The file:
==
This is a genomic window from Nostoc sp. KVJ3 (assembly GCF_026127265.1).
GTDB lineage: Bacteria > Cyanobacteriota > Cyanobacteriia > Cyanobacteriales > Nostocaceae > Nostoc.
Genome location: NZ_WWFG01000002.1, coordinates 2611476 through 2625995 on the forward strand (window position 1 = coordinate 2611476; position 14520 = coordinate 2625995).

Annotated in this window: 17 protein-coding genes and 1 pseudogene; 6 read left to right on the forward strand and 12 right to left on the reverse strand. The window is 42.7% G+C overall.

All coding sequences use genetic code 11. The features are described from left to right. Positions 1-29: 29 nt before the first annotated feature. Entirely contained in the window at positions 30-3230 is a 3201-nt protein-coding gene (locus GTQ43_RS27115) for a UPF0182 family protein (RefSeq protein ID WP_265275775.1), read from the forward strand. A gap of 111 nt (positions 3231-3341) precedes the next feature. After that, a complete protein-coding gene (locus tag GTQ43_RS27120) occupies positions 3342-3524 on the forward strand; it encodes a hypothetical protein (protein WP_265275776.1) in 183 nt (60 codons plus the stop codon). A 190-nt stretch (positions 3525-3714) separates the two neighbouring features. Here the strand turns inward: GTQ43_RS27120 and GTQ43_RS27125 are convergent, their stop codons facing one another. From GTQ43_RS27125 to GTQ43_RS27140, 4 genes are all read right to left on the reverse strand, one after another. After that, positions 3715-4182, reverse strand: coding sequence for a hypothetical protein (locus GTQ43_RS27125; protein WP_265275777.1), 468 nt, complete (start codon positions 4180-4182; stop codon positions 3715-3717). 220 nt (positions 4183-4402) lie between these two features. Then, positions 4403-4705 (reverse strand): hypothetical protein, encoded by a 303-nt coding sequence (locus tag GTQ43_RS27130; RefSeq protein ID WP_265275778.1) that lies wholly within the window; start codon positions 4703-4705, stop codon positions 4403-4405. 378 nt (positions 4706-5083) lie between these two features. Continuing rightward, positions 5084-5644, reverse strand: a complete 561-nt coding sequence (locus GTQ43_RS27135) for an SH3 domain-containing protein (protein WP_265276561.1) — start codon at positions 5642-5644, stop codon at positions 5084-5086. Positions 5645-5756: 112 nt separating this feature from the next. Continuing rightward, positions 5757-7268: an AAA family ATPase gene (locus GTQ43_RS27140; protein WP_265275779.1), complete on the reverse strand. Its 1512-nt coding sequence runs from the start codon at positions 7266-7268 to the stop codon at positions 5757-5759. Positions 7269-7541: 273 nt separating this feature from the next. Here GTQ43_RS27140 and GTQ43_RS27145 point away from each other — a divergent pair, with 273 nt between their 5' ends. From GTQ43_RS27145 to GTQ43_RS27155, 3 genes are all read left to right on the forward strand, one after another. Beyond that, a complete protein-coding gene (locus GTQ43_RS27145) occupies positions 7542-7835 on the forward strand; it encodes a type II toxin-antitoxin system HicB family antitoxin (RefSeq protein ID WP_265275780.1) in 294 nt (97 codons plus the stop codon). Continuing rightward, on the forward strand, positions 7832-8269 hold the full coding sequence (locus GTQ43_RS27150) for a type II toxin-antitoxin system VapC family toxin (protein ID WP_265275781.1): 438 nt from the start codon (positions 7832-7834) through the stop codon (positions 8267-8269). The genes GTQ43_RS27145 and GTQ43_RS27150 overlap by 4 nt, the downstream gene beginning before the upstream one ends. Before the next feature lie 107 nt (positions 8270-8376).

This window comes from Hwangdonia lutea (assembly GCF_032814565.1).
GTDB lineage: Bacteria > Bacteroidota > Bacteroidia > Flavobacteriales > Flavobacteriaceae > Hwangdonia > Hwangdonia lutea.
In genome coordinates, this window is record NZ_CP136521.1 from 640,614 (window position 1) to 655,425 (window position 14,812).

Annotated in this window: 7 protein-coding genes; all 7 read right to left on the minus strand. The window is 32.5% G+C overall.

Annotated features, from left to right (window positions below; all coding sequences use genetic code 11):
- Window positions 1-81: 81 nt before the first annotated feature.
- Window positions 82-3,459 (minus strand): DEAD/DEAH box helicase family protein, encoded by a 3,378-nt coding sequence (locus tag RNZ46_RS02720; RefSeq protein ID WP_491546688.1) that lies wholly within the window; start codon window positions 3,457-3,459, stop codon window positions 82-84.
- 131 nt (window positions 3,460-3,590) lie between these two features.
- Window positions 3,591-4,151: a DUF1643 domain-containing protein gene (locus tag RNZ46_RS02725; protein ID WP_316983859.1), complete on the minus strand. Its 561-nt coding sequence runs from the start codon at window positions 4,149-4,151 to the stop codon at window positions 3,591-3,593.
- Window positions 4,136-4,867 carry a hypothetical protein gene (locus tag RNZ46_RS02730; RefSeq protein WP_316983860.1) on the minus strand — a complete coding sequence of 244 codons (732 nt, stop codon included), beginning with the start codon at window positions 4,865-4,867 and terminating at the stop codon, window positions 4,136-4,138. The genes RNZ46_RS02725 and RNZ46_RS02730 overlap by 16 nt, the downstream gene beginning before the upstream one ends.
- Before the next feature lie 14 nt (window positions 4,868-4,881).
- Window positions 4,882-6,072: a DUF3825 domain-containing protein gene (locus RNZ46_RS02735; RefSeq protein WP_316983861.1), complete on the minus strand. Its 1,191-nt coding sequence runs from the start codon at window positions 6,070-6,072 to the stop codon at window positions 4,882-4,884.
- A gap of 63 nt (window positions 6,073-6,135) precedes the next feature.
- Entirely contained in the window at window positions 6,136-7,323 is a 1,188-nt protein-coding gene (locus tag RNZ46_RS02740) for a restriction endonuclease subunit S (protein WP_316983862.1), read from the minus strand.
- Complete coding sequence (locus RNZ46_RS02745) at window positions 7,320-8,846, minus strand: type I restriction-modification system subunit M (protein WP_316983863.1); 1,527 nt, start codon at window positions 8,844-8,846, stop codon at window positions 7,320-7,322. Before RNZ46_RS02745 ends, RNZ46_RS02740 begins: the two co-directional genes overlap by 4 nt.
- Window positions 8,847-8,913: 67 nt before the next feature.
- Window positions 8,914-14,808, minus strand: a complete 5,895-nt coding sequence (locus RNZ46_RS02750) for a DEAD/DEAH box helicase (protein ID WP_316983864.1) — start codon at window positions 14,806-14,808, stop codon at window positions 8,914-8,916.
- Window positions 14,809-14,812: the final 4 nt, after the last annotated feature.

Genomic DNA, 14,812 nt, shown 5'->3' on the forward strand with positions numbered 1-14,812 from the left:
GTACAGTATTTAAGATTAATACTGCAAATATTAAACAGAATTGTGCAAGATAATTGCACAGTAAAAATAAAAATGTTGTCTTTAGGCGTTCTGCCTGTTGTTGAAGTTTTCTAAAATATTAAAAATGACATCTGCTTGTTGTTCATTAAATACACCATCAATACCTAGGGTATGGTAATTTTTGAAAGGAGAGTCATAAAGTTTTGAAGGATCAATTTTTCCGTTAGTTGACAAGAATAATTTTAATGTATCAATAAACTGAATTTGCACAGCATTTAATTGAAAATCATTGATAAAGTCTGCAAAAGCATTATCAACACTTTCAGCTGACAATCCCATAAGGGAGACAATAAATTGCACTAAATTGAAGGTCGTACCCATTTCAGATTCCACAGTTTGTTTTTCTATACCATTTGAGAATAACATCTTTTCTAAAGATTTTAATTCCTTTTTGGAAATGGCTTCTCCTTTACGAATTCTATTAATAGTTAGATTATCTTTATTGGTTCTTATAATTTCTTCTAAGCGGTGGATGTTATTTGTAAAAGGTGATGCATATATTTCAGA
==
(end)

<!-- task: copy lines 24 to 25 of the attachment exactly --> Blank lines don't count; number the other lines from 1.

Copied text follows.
Genomic DNA, 14,812 nt, shown 5'->3' on the forward strand with positions numbered 1-14,812 from the left:
GTACAGTATTTAAGATTAATACTGCAAATATTAAACAGAATTGTGCAAGATAATTGCACAGTAAAAATAAAAATGTTGTCTTTAGGCGTTCTGCCTGTTGTTGAAGTTTTCTAAAATATTAAAAATGACATCTGCTTGTTGTTCATTAAATACACCATCAATACCTAGGGTATGGTAATTTTTGAAAGGAGAGTCATAAAGTTTTGAAGGATCAATTTTTCCGTTAGTTGACAAGAATAATTTTAATGTATCAATAAACTGAATTTGCACAGCATTTAATTGAAAATCATTGATAAAGTCTGCAAAAGCATTATCAACACTTTCAGCTGACAATCCCATAAGGGAGACAATAAATTGCACTAAATTGAAGGTCGTACCCATTTCAGATTCCACAGTTTGTTTTTCTATACCATTTGAGAATAACATCTTTTCTAAAGATTTTAATTCCTTTTTGGAAATGGCTTCTCCTTTACGAATTCTATTAATAGTTAGATTATCTTTATTGGTTCTTATAATTTCTTCTAAGCGGTGGATGTTATTTGTAAAAGGTGATGCATATATTTCAGA